Students are one step closer to the British Sign Language (BSL) GCSE being taught in schools, as the government launches a 12-week consultation on the content of the new qualification.
Over the next 12 weeks teachers, employers and the deaf and hearing communities are being asked for their views on what should be taught as part of the qualification.
The Department for Education is aiming for the British Sign Language (BSL) GCSE to be taught to pupils from September 2025. This will be the first of its kind and will teach students how to communicate through sign language.
In 2018, the Government said it would consider introducing a GCSE in BSL after deaf schoolboy Daniel Jillings campaigned for the new qualification and his family launched a legal challenge to get one instated as quickly as possible.
The Department for Education (DfE) says it has been working closely with subject experts, stakeholders and schools to develop proposed content to ensure that this new GCSE is internationally recognised and accepted in school and college performance tables. In line all qualifications, the GCSE will be knowledge-rich, diverse and as challenging as any other GCSE.
The qualification will include students being taught to communicate effectively with other signers for use in work, social and academic settings, providing them with valuable life skills welcomed by employers.
SEND and alternative provision improvement plan
The recently published special educational needs and disabilities (SEND) and alternative provision (AP) improvement plan set out how all children and young people, including those who are deaf or have a hearing impairment, will get the support they need to succeed in their education.
British Sign Language was recognised in law as a language of Great Britain in the BSL Act (2022) and the new GCSE will be key to advancing inclusivity within education. It is hoped that the study of BSL will promote inclusivity and enable students to develop ways of expressing and negotiating meaning through visual spatial language, communication and visual memory skills that will be an advantage to them for the rest of their lives.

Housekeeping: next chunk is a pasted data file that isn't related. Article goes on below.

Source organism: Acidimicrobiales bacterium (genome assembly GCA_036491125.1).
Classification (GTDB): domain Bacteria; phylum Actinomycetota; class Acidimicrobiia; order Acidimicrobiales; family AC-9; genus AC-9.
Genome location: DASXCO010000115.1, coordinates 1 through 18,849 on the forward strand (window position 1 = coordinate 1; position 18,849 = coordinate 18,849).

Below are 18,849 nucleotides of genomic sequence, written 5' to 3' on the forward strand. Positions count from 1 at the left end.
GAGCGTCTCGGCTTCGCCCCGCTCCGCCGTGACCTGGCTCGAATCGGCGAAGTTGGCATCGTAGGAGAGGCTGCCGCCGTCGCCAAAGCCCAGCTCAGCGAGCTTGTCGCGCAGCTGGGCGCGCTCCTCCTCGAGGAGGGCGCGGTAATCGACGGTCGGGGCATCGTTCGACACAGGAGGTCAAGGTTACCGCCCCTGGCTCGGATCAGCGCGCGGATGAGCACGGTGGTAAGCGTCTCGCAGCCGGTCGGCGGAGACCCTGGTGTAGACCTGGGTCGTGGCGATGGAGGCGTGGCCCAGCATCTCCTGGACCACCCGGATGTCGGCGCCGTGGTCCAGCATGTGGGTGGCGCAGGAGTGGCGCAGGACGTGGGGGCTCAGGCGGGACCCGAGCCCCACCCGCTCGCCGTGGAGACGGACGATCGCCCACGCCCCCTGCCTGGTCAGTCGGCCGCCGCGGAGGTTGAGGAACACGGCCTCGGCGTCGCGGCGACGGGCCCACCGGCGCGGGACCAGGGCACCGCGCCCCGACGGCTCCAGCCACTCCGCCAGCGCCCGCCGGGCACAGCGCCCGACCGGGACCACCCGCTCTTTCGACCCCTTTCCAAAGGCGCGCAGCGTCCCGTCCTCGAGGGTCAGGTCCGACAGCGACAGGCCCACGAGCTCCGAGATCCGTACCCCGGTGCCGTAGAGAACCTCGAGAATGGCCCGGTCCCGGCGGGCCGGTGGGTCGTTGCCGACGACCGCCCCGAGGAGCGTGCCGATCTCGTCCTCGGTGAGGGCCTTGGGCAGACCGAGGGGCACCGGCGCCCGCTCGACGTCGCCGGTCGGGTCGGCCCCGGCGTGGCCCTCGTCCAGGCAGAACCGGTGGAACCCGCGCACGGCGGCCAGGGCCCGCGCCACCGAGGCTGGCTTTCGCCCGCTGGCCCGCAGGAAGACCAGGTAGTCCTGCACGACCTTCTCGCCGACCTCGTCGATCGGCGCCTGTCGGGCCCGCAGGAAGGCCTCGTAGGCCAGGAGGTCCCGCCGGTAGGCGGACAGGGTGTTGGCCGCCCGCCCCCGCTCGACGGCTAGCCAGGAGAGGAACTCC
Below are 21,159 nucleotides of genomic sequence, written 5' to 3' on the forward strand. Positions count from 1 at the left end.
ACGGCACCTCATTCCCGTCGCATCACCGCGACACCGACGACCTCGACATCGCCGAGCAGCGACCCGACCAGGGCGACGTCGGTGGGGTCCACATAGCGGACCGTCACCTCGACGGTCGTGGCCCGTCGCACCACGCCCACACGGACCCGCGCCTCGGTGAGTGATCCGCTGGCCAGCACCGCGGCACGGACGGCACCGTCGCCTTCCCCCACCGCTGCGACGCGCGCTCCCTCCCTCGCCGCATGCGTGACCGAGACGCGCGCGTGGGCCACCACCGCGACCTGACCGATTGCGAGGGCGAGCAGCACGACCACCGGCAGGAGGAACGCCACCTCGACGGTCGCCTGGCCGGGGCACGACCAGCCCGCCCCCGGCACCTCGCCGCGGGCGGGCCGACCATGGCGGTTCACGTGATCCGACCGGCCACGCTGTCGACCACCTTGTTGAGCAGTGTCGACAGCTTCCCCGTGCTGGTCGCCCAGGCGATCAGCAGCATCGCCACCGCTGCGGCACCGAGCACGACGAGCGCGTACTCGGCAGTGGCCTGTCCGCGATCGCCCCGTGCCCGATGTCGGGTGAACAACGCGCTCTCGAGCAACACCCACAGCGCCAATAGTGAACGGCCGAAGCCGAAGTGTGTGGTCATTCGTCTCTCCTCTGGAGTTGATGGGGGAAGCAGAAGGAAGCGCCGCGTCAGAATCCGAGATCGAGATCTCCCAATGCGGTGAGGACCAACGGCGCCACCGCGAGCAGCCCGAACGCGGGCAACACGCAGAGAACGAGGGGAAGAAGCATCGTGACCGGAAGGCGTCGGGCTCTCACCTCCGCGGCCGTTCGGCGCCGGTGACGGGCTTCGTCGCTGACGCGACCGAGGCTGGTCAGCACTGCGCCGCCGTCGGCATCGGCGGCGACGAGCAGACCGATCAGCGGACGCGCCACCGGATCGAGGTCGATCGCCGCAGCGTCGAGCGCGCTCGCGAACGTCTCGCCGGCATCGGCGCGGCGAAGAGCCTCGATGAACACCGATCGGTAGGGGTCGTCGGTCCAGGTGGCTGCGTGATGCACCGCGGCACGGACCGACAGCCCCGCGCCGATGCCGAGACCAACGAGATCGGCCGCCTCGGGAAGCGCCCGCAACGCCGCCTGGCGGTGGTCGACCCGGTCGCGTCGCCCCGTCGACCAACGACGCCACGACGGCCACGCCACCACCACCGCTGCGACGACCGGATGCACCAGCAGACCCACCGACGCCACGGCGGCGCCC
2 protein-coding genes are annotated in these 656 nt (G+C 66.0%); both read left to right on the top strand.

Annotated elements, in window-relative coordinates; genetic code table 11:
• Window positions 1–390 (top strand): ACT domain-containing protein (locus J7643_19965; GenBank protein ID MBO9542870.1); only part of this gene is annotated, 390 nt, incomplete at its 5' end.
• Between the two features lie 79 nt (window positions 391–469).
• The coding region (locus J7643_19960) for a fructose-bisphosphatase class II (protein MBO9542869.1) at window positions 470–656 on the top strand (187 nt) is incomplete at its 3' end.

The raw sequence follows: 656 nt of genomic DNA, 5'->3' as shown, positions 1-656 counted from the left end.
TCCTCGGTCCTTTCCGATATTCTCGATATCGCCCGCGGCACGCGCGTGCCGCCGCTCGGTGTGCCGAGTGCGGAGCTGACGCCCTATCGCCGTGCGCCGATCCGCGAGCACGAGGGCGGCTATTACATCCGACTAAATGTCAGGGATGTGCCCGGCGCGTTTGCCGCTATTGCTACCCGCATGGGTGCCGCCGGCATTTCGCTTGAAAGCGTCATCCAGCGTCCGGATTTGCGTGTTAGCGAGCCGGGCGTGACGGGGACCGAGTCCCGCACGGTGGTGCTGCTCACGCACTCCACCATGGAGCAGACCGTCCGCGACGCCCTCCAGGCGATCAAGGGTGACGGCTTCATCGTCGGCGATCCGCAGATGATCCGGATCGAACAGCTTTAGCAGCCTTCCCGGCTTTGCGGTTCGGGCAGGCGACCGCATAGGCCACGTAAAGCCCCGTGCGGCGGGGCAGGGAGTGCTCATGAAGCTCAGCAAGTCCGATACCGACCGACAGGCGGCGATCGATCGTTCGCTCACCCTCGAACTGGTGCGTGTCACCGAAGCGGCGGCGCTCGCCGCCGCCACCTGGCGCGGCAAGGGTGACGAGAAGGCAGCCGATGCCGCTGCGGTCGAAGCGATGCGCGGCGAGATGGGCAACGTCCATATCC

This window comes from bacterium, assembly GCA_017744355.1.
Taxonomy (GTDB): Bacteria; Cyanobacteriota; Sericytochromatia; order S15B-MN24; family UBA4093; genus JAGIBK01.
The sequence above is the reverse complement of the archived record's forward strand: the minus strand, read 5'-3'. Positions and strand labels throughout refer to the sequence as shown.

As well as learning how to sign effectively, the GCSE will also give students an understanding of the history of sign language in the UK. This will provide a solid foundation for students’ understanding of how the language has reached its current form.
Education Secretary Gillian Keegan said that teaching BSL will be a “fantastic” initiative. She also stated that “this new qualification will break down barriers, advance equality of opportunity, and celebrate the history and rich culture of British Sign Language”.
Susan Daniels OBE, Chief Executive of the National Deaf Children’s Society, said that BSL is a native language used by tens of thousands of people so “it’s only fair and right that BSL users should have the opportunity to achieve a GCSE in their own, legally recognised language. This qualification will help to breakdown communication barriers between deaf and hearing people and educate more people about the deaf community and culture”.
Minister for Disabled People, Health and Work, Tom Pursglove MP, said the BSL Act is making “our society more accessible, opening doors to better communication for more deaf people. A BSL GCSE is a fantastic step in the right direction, encouraging more students to learn BSL to help increase the number of BSL users that Deaf people can speak with, making the UK an even more inclusive society”.
Including BSL within GCSE education would demonstrate a milestone moment to many as the recognition of the importance of BSL symbolises a positive move towards equality and inclusion. Surveys have also found that teachers overwhelmingly believe sign language would be a useful skill for both deaf and hearing students to learn.
Curia’s Levelling Up Commission
Through roundtable meetings with MPs and senior leaders of local and regional government from across the UK, quantitative data analysis and regional sprints, the Commission intends to set out a series of recommendations to consider how regional inequalities can be reduced from the perspective of public services in four key areas:
- Health and Social Care
- Housing and Homelessness
- Education, Skills and Training
- Crime, Justice and Rehabilitation
To hear thought leaders discuss levelling up in health and social care, signup to the Commission first inquiry session here.
If you are interested in working with the Levelling Up Commission, please reach out to our policy lead Shivani Sen at firstname.lastname@example.org